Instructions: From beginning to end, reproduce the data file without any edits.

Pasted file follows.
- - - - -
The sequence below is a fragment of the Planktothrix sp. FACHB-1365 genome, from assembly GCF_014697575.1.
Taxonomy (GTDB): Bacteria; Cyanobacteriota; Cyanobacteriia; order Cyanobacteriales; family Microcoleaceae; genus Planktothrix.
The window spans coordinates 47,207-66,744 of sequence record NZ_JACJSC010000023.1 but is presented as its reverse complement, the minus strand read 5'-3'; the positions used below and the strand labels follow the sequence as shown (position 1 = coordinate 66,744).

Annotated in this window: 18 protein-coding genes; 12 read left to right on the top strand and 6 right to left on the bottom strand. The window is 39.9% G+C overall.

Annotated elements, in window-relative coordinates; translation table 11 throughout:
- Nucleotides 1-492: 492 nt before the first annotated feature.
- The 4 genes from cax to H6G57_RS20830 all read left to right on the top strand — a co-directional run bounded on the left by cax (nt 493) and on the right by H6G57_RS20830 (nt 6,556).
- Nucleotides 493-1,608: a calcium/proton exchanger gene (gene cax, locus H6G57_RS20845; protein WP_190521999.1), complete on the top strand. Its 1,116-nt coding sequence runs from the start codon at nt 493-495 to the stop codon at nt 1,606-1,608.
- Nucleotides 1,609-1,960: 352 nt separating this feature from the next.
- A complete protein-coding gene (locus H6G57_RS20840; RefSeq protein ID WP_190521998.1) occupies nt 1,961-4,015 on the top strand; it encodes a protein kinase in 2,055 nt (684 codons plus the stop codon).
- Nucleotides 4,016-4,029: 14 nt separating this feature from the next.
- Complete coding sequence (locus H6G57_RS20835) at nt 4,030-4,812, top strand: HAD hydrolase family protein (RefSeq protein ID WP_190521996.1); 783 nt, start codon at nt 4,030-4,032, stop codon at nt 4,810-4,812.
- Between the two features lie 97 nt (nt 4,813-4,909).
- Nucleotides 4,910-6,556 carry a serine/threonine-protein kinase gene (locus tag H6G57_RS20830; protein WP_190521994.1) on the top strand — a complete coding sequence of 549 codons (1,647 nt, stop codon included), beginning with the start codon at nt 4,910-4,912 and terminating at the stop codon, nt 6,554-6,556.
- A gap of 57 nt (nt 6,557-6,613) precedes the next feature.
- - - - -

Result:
The sequence below is a fragment of the Planktothrix sp. FACHB-1365 genome, from assembly GCF_014697575.1.
Taxonomy (GTDB): Bacteria; Cyanobacteriota; Cyanobacteriia; order Cyanobacteriales; family Microcoleaceae; genus Planktothrix.
The window spans coordinates 47,207-66,744 of sequence record NZ_JACJSC010000023.1 but is presented as its reverse complement, the minus strand read 5'-3'; the positions used below and the strand labels follow the sequence as shown (position 1 = coordinate 66,744).

Annotated in this window: 18 protein-coding genes; 12 read left to right on the top strand and 6 right to left on the bottom strand. The window is 39.9% G+C overall.

Annotated elements, in window-relative coordinates; translation table 11 throughout:
- Nucleotides 1-492: 492 nt before the first annotated feature.
- The 4 genes from cax to H6G57_RS20830 all read left to right on the top strand — a co-directional run bounded on the left by cax (nt 493) and on the right by H6G57_RS20830 (nt 6,556).
- Nucleotides 493-1,608: a calcium/proton exchanger gene (gene cax, locus H6G57_RS20845; protein WP_190521999.1), complete on the top strand. Its 1,116-nt coding sequence runs from the start codon at nt 493-495 to the stop codon at nt 1,606-1,608.
- Nucleotides 1,609-1,960: 352 nt separating this feature from the next.
- A complete protein-coding gene (locus H6G57_RS20840; RefSeq protein ID WP_190521998.1) occupies nt 1,961-4,015 on the top strand; it encodes a protein kinase in 2,055 nt (684 codons plus the stop codon).
- Nucleotides 4,016-4,029: 14 nt separating this feature from the next.
- Complete coding sequence (locus H6G57_RS20835) at nt 4,030-4,812, top strand: HAD hydrolase family protein (RefSeq protein ID WP_190521996.1); 783 nt, start codon at nt 4,030-4,032, stop codon at nt 4,810-4,812.
- Between the two features lie 97 nt (nt 4,813-4,909).
- Nucleotides 4,910-6,556 carry a serine/threonine-protein kinase gene (locus tag H6G57_RS20830; protein WP_190521994.1) on the top strand — a complete coding sequence of 549 codons (1,647 nt, stop codon included), beginning with the start codon at nt 4,910-4,912 and terminating at the stop codon, nt 6,554-6,556.
- A gap of 57 nt (nt 6,557-6,613) precedes the next feature.